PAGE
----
Angular Momentum: Rotating Object

In summary, the conversation is about a student trying to understand an example from their textbook on angular momentum. They are confused about where the cosine theta term in the example came from and how it relates to calculating the magnitude of torques. Another person explains that the cosine is used to find the moment arm in this case and gives three different ways to understand it. The student thanks the person for their explanation.
  • #1
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Homework Statement



I'm trying to understand an example from my textbook about angular momentum. This is the example given:
upload_2014-12-11_16-18-1.png


For the part in red: I don't understand where the cosine theta term came from. When you're calculating the magnitudes of torques, don't you just use FRsin(theta)? If someone could clear that up for me, it would be great! Thank you.
upload_2014-12-11_16-18-1.png

upload_2014-12-11_16-18-1.png
 
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  • #2
Speedking96 said:
I don't understand where the cosine theta term came from. When you're calculating the magnitudes of torques, don't you just use FRsin(theta)?
If the theta is the angle between the force vector and the distance vector, yes. But in the diagram, the angle between the vectors is the angle between the vertical and the seesaw. Theta is the angle between the horizontal and the seesaw.
 
  • #3
Ok. I think I get it; the cosine is used to get the moment arm in this case, correct?
 
  • #4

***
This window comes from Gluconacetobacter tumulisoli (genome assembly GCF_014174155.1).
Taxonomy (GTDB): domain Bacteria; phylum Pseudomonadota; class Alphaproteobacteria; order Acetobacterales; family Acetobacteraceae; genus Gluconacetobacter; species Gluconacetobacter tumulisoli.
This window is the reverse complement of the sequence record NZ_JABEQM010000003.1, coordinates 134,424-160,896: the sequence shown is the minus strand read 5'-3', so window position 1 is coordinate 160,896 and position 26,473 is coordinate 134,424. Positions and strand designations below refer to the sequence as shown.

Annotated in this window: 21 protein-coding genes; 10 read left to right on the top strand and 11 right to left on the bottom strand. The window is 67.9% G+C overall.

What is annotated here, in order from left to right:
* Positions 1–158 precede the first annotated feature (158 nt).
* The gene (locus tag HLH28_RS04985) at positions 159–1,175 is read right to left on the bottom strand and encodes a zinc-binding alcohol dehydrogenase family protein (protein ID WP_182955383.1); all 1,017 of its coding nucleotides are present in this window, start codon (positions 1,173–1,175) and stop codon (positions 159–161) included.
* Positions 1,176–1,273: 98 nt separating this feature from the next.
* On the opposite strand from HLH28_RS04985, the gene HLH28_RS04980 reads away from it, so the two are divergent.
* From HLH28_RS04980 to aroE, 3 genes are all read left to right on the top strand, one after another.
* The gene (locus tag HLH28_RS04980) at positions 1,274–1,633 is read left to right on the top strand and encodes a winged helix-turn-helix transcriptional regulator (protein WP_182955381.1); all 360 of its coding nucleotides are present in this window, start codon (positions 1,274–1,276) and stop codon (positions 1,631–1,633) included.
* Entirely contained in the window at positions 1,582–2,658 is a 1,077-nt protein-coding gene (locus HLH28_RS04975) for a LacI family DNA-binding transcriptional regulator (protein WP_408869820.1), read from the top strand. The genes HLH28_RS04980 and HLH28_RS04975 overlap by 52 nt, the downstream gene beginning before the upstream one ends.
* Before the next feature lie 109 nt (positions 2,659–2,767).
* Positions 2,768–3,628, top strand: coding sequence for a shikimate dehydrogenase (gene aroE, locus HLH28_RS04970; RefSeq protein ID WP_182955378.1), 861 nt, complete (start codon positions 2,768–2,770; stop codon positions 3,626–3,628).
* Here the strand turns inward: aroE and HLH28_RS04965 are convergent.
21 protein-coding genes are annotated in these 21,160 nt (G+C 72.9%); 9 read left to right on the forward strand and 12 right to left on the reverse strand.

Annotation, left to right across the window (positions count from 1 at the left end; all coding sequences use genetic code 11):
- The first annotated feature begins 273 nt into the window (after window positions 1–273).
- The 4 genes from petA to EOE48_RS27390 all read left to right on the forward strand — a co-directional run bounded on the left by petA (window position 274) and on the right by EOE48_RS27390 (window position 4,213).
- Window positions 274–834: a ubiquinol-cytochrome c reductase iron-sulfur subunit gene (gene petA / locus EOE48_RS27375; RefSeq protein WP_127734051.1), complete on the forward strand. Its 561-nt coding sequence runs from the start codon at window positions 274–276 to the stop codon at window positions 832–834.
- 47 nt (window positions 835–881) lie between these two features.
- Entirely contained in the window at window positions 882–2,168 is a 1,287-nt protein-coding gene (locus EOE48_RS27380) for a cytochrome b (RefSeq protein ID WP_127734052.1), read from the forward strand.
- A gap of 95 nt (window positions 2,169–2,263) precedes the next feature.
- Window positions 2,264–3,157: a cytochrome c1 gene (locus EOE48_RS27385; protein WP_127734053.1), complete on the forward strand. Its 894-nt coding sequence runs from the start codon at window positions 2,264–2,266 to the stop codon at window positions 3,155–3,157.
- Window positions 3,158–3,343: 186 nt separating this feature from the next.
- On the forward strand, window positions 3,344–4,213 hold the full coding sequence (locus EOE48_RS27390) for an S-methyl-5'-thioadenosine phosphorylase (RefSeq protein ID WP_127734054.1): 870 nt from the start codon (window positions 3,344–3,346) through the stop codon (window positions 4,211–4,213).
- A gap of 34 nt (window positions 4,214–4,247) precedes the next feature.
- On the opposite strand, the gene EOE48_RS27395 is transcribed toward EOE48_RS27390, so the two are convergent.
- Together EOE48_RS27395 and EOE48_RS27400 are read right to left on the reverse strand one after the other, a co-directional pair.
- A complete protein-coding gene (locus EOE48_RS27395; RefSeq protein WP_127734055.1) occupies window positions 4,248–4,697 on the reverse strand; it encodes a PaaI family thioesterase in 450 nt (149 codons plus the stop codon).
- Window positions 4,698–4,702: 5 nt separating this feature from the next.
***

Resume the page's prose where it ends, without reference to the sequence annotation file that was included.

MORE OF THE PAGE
Speedking96 said:
Ok. I think I get it; the cosine is used to get the moment arm in this case, correct?
That's one way to look at it. There are at least 3 ways, leading to the same answer:
- distance cos (theta) = moment arm.
- force cos (theta) = component of force perpendicular to distance
- vector product of force and distance = force * distance * sin(90-theta)
 
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  • #5
Ok, I understand. Thank you very much.
 

1. What is angular momentum?

Angular momentum is the measure of an object's tendency to keep rotating. It is the product of an object's moment of inertia and its angular velocity. In simpler terms, it is the amount of rotational motion an object possesses.

2. Why is angular momentum important?

Angular momentum is important because it is a conserved quantity, meaning it cannot be created or destroyed. This property is crucial in understanding the behavior and movement of rotating objects, such as planets, stars, and other celestial bodies.

3. How is angular momentum calculated?

The formula for angular momentum is L = Iω, where L is angular momentum, I is moment of inertia, and ω is angular velocity. Moment of inertia is a measure of an object's resistance to changes in its rotational motion, and angular velocity is the rate at which an object rotates.

4. What is the relationship between angular momentum and torque?

Angular momentum and torque are directly related. Torque is the force that causes an object to rotate, and it is proportional to the change in angular momentum over time. This relationship is described by the equation τ = dL/dt, where τ is torque, dL/dt is the change in angular momentum over time.

5. How does angular momentum apply to everyday life?

Angular momentum can be observed in various everyday activities, such as spinning a top, throwing a frisbee, or riding a bicycle. It is also essential in many industrial processes, such as the operation of turbines and motors. Understanding angular momentum can help us design and improve technologies that rely on rotational motion.

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